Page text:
30 12 2022
A female Amur falcon with a broken right wing is handled by the resident vet at Birds at 30

She was tragically beautiful and very frightened, fluttering in blind panic with a wing that just wouldn’t work to get her off the ground. Recognizing that the dogs would very likely kill her I reversed back up the track to where Marianne was following with the dogs. Quickly she loaded the dogs into the back of the truck and we took a cover off a mattress and Marianne soon had her trapped in the makeshift bag and the walk could resume.

Over breakfast I contacted various people known to take in injured birds and established that Birds at Thirty, a place I’d never heard of, was the place to take her. It was easy enough to find behind an imposing brick wall and massive gates some 10 minutes from where we live.

I thought I’d arrived at some luxury hotel but the visibly amused receptionist said no, it was the headquarters for Spar Zimbabwe (a local supermarket franchise). I was met by one of the bird park assistants and directed to the veterinary office.

Hilton examined her whilst I told him the circumstances of the find. Initially he was quite positive saying he didn’t think the break was too bad, then he changed his mind.

“She’s bleeding at the joint so it’s an open fracture I’m afraid. I’ll give her some strong antibiotics and strap it up and we’ll see what develops. We may have to get the wing removed.”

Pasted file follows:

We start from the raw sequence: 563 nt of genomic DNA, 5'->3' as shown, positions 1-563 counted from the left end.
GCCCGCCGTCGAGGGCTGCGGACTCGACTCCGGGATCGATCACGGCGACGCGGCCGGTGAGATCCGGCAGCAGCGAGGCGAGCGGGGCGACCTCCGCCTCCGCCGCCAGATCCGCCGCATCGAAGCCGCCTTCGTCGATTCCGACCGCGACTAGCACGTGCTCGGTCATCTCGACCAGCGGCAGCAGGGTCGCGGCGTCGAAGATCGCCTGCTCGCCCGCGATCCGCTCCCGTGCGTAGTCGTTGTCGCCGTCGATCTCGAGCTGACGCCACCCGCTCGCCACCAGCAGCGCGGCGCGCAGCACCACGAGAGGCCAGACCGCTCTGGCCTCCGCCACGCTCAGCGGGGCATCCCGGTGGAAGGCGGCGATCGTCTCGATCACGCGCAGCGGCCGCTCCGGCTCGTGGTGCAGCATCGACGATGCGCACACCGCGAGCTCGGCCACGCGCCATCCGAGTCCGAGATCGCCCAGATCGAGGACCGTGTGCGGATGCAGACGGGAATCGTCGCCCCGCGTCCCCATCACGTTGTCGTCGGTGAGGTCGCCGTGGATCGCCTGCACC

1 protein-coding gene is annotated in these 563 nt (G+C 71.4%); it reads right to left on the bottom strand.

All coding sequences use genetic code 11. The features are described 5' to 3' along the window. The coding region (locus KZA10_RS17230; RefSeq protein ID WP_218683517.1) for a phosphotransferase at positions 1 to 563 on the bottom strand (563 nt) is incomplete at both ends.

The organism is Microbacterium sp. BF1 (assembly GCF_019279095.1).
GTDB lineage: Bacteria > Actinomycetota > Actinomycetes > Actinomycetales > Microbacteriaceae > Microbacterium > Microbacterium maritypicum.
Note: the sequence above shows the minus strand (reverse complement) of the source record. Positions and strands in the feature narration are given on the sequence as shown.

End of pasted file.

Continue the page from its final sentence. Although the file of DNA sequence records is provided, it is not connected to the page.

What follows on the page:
“What’s your policy in situations like these?” I asked.

“Well that depends on whether I think our visitors can learn from seeing a bird like this” he replied.

“So do you get quite a lot of school visits?”

He told me that the birds were originally a private collection and anyone was welcome to come and enjoy them (you need to book). They were certainly very much in evidence, swans on a small lake and peacocks strutting around. Schools visited regularly. And I had never heard of the place!

“It also depends on the wishes of the person who brings the bird in” he added.

“Well, I’ll leave that to you” I said, ducking responsibility.

“I don’t see much point in leaving it to spend the rest of its life in a cage” he warned me.

“Well, we’ll have tried” I responded. “Please let me know what you decide”. And I left to get on with my day.